Jeff Balser, M.D./Ph.D., '90
Vanderbilt’s Jeff Balser, M.D., Ph.D., incoming vice chancellor for Health Affairs and dean of the School of Medicine, is an accomplished clinician and researcher. At 47, Balser is the youngest person ever to lead the Medical Center. He spent the past decade preparing for the role, working closely as an apprentice to Harry Jacobson, M.D., who retired as vice chancellor in June. Jacobson hand-selected Balser as his successor and, as a mentor, has placed Balser in a series of roles with ever-increasing responsibility.
You recently became the new vice chancellor for Health Affairs. Has it sunk in yet?
I think it will take a little longer. It’s not that I haven’t been thinking about what this might be like because it has been discussed. The succession plan was something that Harry and I had worked on together for years. But, that said, when it actually happens the feelings, emotions are not something you can anticipate, how it will really feel.
As Dean and Vice Chancellor, how do you see the accomplishments of the past shaping your vision for the future of the Medical Center?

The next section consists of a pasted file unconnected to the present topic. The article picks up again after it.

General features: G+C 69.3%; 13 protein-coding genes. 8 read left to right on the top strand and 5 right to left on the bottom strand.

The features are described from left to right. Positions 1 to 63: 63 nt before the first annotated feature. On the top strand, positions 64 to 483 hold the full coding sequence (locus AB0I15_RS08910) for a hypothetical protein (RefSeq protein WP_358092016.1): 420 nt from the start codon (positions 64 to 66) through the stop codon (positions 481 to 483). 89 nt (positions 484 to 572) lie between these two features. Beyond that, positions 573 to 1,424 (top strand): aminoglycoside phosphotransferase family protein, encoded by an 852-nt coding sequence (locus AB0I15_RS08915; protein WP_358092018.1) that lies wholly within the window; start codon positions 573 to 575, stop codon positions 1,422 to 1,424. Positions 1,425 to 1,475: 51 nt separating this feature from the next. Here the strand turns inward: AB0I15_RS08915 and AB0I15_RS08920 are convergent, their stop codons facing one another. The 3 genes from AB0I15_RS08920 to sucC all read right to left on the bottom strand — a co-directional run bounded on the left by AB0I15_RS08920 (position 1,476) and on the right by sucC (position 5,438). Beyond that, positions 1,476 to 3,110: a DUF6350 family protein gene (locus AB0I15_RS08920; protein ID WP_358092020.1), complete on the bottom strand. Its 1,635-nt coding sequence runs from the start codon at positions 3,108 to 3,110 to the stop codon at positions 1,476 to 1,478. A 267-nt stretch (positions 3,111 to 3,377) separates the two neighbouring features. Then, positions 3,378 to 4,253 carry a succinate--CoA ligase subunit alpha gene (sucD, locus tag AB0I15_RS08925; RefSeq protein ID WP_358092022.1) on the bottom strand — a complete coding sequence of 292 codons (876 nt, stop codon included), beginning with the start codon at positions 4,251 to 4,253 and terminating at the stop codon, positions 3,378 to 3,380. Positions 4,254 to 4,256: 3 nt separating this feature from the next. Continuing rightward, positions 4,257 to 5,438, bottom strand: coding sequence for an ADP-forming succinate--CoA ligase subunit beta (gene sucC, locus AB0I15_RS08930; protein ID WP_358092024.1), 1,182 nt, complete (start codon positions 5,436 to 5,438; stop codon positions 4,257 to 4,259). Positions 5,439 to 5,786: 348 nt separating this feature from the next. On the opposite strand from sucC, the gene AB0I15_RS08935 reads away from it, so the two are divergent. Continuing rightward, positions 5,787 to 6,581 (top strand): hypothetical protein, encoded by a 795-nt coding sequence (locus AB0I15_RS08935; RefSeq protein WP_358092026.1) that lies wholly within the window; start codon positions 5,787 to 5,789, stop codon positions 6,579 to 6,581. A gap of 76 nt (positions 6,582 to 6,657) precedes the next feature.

I want to see Vanderbilt do more things recognized around the world as groundbreaking contributions. We’ve risen to where we have the potential to accomplish what few other medical schools can, and it is our time to lead. From the most fundamental basic science to personalized medicine, from therapeutic discovery to public health and health care, we are and will continue to make contributions that are one of a kind, and could not be accomplished anywhere but here. Our DNA databank is one example, but there are many others.
This is our time. Many of us experience that unforgettable moment in professional maturation soon after finishing our education or training. As trainees, we become accustomed to having a senior person behind us, catching our mistakes. Suddenly you finish your training and encounter that difficult research problem or challenging patient – and look up and realize it is up to you! It can be a bit scary, but becomes immensely satisfying when we draw on years of training and succeed. Vanderbilt needs to take that posture. We’ve come so far and have what we need – vast resources, tremendous experience and a wonderful culture. No other institution is better prepared to tackle the problems of biomedical science and health care than us. Future generations are depending on us.
As an M.D./Ph.D. student at Vanderbilt School of Medicine, did you ever think you would be dean some day?
There were times as a student where I interacted with [then Dean] John Chapman and thought what he did would be tremendously exciting. I couldn’t imagine one day I’d get to do the job. It crossed my mind, but I didn’t set out to become a dean. Like most people, my career goals evolved over time.
You attended VUSM on a scholarship. How did that shape your life?